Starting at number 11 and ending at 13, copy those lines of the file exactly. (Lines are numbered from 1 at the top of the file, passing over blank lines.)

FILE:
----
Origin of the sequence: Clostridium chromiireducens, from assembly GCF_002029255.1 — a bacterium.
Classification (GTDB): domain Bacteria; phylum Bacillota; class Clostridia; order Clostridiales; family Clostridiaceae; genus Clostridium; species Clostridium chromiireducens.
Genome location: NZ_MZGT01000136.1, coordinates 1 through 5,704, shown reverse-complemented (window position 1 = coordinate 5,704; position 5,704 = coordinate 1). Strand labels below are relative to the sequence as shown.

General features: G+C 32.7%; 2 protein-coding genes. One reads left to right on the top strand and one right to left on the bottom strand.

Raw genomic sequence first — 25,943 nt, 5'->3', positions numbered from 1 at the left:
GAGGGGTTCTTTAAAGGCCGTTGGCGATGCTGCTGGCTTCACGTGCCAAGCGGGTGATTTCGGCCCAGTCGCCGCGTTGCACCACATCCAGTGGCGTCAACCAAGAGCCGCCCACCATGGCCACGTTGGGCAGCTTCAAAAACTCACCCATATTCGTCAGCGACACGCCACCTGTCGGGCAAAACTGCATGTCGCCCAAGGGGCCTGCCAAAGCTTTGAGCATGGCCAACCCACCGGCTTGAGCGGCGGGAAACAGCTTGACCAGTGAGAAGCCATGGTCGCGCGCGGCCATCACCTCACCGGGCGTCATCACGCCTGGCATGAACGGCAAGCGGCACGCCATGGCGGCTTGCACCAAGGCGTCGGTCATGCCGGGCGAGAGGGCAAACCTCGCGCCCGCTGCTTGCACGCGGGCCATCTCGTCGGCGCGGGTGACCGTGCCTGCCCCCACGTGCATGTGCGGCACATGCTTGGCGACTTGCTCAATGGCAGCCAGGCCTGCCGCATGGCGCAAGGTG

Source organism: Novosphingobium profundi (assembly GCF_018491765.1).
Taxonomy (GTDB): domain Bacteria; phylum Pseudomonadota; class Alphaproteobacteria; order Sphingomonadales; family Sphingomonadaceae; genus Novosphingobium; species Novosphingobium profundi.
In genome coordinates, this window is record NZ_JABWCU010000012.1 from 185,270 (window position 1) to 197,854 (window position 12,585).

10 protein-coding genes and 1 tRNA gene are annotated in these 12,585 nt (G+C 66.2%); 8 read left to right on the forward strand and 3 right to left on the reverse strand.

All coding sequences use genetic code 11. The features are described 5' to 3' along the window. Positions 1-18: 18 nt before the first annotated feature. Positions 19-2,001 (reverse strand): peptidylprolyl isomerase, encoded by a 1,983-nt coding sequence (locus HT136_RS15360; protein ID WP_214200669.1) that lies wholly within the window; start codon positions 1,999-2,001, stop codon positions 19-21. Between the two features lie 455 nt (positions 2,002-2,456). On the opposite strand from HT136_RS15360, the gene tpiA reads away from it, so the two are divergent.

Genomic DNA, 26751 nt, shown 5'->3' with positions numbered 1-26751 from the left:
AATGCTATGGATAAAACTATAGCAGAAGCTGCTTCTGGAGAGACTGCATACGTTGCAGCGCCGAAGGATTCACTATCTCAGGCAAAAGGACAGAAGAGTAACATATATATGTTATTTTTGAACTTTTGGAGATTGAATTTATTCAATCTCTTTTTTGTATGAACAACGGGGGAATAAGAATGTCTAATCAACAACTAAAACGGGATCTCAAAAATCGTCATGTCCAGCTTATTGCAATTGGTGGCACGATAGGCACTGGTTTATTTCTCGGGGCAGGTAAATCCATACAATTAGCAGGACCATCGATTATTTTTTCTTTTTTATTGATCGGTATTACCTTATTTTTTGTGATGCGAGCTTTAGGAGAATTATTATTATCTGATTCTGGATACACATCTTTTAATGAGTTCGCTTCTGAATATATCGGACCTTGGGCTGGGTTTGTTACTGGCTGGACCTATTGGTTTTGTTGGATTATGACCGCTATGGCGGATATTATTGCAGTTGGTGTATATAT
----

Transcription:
All coding sequences use genetic code 11. The features are described 5' to 3' along the window. Positions 1-18: 18 nt before the first annotated feature. Positions 19-2,001 (reverse strand): peptidylprolyl isomerase, encoded by a 1,983-nt coding sequence (locus HT136_RS15360; protein ID WP_214200669.1) that lies wholly within the window; start codon positions 1,999-2,001, stop codon positions 19-21. Between the two features lie 455 nt (positions 2,002-2,456). On the opposite strand from HT136_RS15360, the gene tpiA reads away from it, so the two are divergent.

Genomic DNA, 26751 nt, shown 5'->3' with positions numbered 1-26751 from the left:
AATGCTATGGATAAAACTATAGCAGAAGCTGCTTCTGGAGAGACTGCATACGTTGCAGCGCCGAAGGATTCACTATCTCAGGCAAAAGGACAGAAGAGTAACATATATATGTTATTTTTGAACTTTTGGAGATTGAATTTATTCAATCTCTTTTTTGTATGAACAACGGGGGAATAAGAATGTCTAATCAACAACTAAAACGGGATCTCAAAAATCGTCATGTCCAGCTTATTGCAATTGGTGGCACGATAGGCACTGGTTTATTTCTCGGGGCAGGTAAATCCATACAATTAGCAGGACCATCGATTATTTTTTCTTTTTTATTGATCGGTATTACCTTATTTTTTGTGATGCGAGCTTTAGGAGAATTATTATTATCTGATTCTGGATACACATCTTTTAATGAGTTCGCTTCTGAATATATCGGACCTTGGGCTGGGTTTGTTACTGGCTGGACCTATTGGTTTTGTTGGATTATGACCGCTATGGCGGATATTATTGCAGTTGGTGTATATAT